More cameras to enhance safety in high crash risk areas

More cameras to enhance safety in high crash risk areas

National News

 

A high crash risk area in Auckland will receive a new permanent fixed speed camera in an effort to drive down mean speeds and related deaths and injuries.

East Coast Road in Redvale, in the Waitematā Police District, is among 33 locations across the country where site works are underway for the eventual placement of new digital speed cameras. The first poles that will hold the speed cameras are being erected from September and over the coming months, starting with East Coast Road, where work is scheduled to begin next week.

Cameras will begin to be mounted on the poles from next year and will be thoroughly tested before becoming operational, says National Manager Road Policing, Superintendent Steve Greally.

“The placement of the poles and cameras is occurring at those sites across the country that have been identified as having a high crash risk, based on detailed analysis by independent traffic experts, including where there is a history of fatalities and injury crashes.

“The Redvale site will certainly be familiar to many locals and to our road policing staff as the scene of many horrific crashes over the years, and we want to stop that from happening. We know from international experience that speed cameras do have an impact on slowing people down, particularly around the sphere of influence of the camera.

“This is why we are placing fixed speed cameras at this and other sites to encourage people to reduce their mean speeds, which, when coupled with road safety improvements and other measures, helps to reduce deaths and injuries,” Mr Greally says.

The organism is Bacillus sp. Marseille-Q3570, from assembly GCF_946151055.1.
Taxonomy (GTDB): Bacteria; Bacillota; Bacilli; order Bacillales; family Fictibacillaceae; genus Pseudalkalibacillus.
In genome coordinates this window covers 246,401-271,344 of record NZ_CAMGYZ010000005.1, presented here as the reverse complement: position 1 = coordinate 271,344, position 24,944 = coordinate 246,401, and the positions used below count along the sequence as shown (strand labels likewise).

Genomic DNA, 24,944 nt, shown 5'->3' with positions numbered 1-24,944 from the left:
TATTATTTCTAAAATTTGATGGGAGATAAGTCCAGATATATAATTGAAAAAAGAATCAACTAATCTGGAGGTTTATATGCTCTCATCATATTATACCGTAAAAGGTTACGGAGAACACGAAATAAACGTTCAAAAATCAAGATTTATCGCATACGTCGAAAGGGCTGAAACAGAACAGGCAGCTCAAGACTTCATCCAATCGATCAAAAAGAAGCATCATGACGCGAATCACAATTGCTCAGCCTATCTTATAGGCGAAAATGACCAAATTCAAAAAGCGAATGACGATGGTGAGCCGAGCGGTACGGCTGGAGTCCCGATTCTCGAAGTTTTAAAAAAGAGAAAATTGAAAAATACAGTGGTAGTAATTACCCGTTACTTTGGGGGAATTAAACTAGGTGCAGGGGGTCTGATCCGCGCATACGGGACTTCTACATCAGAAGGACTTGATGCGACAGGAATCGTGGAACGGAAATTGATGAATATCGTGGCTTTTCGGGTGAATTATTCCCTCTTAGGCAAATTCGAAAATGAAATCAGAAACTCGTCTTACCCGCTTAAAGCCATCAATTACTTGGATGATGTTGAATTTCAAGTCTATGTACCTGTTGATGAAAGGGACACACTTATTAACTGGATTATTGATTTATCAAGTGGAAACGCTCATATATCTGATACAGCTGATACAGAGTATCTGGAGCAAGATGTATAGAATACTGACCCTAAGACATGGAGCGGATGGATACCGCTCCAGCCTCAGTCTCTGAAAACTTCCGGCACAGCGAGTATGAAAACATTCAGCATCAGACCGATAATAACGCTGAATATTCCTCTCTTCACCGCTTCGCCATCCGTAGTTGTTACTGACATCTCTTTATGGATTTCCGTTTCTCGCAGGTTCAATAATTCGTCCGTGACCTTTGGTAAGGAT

Site works for the 33 sites were announced in May this year, and represent the third phase of the $10m speed camera expansion programme announced in July 2013. The programme will eventually see up to 56 fixed cameras placed at high risk sites across New Zealand, with 15 of these already in place.

But Mr Greally says Police isn’t interested in camera fines.

“With the expansion programme we’d be delighted to issue zero fines – which costs us money and we don’t get a cent of anyway. We’re only interested in the impact they can have in encouraging people to slow down and get to their destination safely,” Mr Greally says.

“This will also continue to be backed by other measures, such as maintaining a highly visible Police presence on high risk routes and other enforcement tools. It’s quite simple, if people drive at an appropriate and safe speed for the road and the conditions, they’ll be in no danger of getting a ticket – or more importantly being involved in a crash.”

ENDS